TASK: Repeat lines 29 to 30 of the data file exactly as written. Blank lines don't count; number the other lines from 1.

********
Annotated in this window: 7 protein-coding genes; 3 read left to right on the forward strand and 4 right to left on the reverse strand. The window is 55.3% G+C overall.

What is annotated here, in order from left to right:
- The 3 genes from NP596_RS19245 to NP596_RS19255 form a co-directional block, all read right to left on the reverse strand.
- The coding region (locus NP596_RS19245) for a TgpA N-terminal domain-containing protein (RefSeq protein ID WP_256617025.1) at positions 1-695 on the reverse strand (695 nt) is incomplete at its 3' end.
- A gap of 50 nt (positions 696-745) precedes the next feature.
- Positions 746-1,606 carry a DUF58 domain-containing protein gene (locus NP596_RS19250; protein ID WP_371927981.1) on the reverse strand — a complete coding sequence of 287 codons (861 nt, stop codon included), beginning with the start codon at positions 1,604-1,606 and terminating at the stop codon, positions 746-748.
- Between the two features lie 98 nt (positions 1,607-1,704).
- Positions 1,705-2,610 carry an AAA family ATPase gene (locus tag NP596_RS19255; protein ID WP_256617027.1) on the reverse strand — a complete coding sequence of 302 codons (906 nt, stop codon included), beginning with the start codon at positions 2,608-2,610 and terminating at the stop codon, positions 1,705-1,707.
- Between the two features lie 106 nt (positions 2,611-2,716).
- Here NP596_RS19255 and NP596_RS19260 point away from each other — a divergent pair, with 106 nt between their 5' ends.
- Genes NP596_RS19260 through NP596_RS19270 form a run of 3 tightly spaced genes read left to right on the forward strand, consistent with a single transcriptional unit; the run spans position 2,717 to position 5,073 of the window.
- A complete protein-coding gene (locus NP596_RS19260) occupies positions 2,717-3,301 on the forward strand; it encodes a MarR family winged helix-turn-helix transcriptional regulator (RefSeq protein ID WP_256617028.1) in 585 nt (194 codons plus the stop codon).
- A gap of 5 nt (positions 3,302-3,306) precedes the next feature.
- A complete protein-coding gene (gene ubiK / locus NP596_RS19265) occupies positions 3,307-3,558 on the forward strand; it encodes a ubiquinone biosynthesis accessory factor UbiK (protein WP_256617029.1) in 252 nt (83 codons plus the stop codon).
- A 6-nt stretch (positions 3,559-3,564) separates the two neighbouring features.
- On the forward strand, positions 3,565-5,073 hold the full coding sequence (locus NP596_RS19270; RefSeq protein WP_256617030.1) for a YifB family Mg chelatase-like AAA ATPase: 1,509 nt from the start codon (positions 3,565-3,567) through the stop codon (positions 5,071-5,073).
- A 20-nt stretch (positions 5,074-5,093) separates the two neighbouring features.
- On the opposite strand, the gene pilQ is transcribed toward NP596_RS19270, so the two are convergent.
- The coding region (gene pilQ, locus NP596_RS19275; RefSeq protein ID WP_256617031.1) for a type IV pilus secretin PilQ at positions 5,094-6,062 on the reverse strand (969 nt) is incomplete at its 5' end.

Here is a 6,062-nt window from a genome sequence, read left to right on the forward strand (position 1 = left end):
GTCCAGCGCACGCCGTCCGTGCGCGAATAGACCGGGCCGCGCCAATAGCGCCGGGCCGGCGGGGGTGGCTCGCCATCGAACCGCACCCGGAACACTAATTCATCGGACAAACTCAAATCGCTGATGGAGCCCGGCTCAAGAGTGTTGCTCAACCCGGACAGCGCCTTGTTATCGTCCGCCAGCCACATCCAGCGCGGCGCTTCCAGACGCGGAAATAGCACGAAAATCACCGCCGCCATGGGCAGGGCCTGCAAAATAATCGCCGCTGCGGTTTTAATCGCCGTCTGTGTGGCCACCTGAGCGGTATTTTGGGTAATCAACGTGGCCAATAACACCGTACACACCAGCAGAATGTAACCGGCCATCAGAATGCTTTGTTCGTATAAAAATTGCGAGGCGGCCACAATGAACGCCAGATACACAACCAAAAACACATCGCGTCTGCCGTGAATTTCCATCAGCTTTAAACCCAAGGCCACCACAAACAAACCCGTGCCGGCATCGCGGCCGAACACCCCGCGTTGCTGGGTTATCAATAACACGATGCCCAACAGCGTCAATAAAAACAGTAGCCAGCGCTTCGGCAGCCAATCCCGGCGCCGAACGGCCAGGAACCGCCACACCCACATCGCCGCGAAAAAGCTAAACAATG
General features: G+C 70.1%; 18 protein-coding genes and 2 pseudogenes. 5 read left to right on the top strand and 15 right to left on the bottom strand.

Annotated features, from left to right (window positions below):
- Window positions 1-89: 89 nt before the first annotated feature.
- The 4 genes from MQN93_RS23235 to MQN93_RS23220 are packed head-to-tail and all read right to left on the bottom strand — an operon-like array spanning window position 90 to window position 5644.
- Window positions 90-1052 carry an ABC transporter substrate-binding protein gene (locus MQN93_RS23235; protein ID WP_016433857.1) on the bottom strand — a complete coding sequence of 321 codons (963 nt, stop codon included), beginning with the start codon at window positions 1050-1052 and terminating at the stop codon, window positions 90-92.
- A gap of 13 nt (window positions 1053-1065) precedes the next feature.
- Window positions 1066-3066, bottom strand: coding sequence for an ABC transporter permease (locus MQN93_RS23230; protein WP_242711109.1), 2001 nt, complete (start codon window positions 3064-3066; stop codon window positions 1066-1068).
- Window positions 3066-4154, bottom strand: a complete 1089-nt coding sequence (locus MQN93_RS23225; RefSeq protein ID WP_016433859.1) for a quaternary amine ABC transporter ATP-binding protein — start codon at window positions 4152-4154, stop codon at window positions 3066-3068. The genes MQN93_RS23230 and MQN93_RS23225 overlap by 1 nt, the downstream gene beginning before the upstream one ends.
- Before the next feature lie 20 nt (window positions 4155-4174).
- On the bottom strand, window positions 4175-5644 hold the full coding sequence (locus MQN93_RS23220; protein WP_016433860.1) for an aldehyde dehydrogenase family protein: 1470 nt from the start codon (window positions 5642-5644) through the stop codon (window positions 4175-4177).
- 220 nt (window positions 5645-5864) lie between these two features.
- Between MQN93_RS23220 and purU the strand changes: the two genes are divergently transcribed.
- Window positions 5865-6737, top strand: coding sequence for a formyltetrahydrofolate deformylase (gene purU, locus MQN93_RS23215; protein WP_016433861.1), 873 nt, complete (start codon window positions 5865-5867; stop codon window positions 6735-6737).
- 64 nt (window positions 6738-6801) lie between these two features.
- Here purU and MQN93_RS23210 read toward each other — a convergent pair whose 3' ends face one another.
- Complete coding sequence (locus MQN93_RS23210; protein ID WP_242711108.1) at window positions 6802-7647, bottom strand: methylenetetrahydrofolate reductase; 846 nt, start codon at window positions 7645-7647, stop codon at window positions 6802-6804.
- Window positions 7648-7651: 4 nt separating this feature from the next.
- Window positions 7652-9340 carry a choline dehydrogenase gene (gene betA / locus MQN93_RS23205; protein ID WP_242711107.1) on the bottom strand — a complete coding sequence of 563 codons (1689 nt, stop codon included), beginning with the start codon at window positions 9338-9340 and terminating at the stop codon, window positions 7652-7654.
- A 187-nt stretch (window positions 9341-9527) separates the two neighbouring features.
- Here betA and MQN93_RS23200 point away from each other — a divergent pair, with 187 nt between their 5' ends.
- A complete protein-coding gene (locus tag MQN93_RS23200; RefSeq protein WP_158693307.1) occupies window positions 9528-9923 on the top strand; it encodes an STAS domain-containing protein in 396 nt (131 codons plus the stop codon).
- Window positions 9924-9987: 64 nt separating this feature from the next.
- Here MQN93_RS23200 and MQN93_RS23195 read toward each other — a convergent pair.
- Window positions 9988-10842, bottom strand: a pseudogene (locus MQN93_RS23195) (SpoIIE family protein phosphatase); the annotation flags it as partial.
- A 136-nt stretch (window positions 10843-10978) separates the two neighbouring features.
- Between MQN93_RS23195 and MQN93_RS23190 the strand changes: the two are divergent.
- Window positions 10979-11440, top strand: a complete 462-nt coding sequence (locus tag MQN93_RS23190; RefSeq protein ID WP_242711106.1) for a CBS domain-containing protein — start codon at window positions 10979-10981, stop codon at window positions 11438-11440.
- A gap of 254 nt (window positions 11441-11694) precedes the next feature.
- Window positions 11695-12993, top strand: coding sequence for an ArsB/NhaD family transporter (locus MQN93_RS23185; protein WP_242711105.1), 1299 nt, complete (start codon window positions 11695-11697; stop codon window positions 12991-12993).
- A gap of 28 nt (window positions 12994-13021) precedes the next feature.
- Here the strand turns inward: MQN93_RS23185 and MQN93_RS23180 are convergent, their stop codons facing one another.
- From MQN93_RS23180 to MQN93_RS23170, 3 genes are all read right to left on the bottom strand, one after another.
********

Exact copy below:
- Window positions 3066-4154, bottom strand: a complete 1089-nt coding sequence (locus MQN93_RS23225; RefSeq protein ID WP_016433859.1) for a quaternary amine ABC transporter ATP-binding protein — start codon at window positions 4152-4154, stop codon at window positions 3066-3068. The genes MQN93_RS23230 and MQN93_RS23225 overlap by 1 nt, the downstream gene beginning before the upstream one ends.
- Before the next feature lie 20 nt (window positions 4155-4174).